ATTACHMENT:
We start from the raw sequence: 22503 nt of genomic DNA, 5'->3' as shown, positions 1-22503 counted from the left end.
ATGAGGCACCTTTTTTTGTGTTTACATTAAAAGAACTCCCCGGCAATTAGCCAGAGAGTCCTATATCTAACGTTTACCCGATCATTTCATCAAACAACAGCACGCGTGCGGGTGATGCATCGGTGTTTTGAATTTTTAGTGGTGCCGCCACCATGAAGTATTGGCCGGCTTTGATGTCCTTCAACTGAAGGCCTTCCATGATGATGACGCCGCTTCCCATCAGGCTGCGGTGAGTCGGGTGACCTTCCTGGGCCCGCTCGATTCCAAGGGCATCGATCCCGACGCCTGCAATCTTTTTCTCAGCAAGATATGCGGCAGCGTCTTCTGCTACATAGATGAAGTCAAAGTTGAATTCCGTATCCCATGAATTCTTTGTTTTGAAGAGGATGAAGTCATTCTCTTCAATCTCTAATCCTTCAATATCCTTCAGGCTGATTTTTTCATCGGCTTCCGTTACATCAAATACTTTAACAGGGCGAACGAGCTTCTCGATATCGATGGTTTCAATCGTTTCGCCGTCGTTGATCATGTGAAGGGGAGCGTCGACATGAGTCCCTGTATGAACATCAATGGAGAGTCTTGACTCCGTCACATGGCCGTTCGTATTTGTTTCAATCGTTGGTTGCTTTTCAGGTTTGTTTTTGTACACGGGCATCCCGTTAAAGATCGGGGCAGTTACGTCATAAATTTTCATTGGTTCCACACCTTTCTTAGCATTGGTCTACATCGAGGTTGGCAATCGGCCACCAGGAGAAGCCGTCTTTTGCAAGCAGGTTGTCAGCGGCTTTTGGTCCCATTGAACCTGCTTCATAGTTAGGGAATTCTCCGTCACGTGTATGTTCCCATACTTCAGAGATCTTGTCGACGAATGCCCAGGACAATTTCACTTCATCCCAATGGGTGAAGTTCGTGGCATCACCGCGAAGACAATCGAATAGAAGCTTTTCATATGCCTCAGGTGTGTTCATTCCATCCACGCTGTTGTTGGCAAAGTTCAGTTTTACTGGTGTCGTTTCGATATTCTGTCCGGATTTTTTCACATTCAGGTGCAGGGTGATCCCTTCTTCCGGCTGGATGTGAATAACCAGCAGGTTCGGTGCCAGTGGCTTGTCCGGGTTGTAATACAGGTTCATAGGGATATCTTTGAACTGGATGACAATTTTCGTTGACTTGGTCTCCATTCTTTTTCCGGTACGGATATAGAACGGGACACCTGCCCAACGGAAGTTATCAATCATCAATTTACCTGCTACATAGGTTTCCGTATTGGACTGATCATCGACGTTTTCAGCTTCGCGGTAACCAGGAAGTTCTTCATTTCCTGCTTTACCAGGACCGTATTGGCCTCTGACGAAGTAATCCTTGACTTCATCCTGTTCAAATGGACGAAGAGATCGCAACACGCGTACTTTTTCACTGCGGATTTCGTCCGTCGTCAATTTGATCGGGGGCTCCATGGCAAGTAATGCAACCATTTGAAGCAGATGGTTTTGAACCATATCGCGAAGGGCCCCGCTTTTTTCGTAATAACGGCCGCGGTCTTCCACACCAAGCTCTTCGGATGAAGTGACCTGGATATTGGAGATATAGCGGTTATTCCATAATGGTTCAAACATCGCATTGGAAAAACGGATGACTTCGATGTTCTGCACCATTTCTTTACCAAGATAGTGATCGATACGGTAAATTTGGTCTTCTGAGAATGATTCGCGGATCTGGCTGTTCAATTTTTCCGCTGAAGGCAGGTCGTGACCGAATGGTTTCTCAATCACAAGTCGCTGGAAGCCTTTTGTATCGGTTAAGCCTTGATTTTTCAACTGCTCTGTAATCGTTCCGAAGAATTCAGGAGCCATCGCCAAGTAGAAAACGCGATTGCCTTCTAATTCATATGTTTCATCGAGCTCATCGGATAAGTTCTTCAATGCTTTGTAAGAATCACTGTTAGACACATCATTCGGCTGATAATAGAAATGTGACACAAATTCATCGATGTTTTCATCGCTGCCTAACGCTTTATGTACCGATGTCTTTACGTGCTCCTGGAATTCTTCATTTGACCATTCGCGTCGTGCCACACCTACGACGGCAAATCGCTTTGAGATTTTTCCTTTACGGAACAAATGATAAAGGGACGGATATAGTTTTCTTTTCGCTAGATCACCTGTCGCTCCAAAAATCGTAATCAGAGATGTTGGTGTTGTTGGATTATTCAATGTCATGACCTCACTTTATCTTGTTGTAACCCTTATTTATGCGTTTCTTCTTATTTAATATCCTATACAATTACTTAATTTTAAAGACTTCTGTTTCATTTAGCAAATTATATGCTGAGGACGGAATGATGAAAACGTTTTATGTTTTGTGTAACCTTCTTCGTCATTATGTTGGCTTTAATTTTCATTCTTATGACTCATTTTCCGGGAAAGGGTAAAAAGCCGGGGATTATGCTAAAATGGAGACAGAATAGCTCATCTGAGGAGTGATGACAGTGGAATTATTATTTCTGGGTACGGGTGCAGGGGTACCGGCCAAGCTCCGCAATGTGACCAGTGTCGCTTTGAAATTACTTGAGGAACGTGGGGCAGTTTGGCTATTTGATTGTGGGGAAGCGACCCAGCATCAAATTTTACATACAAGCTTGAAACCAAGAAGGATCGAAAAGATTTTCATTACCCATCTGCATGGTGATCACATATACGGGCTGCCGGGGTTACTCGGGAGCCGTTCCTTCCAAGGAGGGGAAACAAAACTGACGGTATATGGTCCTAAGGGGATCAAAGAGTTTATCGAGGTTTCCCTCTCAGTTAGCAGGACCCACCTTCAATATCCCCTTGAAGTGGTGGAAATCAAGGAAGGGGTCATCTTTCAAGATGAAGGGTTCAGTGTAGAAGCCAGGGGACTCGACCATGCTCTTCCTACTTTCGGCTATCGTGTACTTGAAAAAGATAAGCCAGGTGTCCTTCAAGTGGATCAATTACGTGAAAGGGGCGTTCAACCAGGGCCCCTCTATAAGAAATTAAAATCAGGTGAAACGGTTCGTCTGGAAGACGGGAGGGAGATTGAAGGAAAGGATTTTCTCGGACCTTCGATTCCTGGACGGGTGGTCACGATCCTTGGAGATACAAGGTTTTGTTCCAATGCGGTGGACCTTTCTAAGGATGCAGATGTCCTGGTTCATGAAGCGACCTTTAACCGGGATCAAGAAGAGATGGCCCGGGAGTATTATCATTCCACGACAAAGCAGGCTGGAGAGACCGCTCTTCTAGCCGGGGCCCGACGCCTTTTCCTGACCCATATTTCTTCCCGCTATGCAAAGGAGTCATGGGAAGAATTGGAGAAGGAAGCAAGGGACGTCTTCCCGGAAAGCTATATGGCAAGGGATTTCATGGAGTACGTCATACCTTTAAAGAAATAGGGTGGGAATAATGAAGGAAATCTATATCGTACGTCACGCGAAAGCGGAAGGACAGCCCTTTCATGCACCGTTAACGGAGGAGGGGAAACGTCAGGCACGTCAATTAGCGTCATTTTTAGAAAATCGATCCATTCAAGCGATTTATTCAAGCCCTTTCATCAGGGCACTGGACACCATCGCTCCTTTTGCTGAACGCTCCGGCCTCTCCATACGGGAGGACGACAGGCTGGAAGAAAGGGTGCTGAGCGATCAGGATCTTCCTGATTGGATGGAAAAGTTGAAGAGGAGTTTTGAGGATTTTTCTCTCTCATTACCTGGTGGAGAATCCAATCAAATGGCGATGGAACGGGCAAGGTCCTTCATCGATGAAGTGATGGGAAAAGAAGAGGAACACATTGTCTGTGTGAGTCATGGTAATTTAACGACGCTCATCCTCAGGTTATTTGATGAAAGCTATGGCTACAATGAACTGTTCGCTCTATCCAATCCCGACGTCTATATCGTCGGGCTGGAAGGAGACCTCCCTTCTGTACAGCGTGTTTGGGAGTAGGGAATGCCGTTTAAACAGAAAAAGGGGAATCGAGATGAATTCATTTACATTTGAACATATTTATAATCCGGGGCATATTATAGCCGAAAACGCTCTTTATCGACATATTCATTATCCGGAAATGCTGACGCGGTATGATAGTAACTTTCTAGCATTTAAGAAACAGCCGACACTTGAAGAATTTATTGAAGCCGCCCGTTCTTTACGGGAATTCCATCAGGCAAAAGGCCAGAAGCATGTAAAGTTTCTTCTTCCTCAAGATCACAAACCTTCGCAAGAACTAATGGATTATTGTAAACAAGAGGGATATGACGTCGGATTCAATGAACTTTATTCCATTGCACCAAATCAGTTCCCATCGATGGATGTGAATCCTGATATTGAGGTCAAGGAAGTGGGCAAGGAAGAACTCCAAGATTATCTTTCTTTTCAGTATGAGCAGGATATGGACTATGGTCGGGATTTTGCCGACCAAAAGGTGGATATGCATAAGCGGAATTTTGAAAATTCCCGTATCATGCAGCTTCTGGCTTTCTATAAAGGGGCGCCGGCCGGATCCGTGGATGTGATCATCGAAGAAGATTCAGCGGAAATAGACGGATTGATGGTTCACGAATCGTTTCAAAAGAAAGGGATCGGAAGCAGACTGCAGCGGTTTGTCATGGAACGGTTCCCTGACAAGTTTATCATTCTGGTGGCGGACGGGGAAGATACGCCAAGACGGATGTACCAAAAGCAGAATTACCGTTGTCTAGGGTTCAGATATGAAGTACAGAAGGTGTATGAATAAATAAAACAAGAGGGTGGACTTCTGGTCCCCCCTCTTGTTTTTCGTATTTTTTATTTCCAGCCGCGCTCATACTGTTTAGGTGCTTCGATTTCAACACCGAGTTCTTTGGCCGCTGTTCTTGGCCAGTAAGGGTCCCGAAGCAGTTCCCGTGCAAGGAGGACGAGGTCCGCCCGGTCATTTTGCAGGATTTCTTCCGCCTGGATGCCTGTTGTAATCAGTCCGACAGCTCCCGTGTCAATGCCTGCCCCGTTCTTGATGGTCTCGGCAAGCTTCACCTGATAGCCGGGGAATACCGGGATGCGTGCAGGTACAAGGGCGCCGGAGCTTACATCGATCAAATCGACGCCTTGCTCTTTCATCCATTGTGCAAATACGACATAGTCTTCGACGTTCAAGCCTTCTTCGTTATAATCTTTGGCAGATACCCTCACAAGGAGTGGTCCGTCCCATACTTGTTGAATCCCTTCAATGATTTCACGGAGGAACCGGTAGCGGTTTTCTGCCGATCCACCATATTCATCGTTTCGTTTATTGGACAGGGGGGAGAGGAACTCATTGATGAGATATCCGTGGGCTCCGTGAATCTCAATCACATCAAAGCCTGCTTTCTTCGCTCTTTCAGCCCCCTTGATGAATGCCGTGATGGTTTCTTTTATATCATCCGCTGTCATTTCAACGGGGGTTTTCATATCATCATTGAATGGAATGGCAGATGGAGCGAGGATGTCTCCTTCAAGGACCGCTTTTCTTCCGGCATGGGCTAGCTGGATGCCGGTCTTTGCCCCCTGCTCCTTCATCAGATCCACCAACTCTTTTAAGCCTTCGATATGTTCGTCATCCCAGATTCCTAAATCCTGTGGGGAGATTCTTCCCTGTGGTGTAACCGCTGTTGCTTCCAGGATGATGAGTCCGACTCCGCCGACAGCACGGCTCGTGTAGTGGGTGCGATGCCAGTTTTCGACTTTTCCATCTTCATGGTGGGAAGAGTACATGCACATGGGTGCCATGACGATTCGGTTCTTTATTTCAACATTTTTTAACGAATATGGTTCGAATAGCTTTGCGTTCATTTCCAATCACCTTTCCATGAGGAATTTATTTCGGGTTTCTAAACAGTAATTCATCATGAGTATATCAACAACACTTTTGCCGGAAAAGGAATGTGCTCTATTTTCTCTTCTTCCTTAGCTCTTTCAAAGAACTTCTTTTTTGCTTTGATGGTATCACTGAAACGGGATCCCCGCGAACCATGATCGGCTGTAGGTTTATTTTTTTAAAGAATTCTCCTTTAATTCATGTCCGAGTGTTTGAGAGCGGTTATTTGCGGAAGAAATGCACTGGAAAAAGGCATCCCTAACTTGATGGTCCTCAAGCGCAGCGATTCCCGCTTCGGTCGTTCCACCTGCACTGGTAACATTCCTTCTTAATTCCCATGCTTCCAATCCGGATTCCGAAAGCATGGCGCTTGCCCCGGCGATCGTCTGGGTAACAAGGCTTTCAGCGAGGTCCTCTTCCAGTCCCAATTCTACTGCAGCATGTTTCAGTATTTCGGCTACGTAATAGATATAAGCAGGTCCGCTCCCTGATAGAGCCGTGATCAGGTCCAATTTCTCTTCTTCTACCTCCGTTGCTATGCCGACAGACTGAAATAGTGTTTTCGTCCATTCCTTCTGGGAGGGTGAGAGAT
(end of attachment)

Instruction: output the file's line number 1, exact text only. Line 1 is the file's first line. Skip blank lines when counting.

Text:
We start from the raw sequence: 22503 nt of genomic DNA, 5'->3' as shown, positions 1-22503 counted from the left end.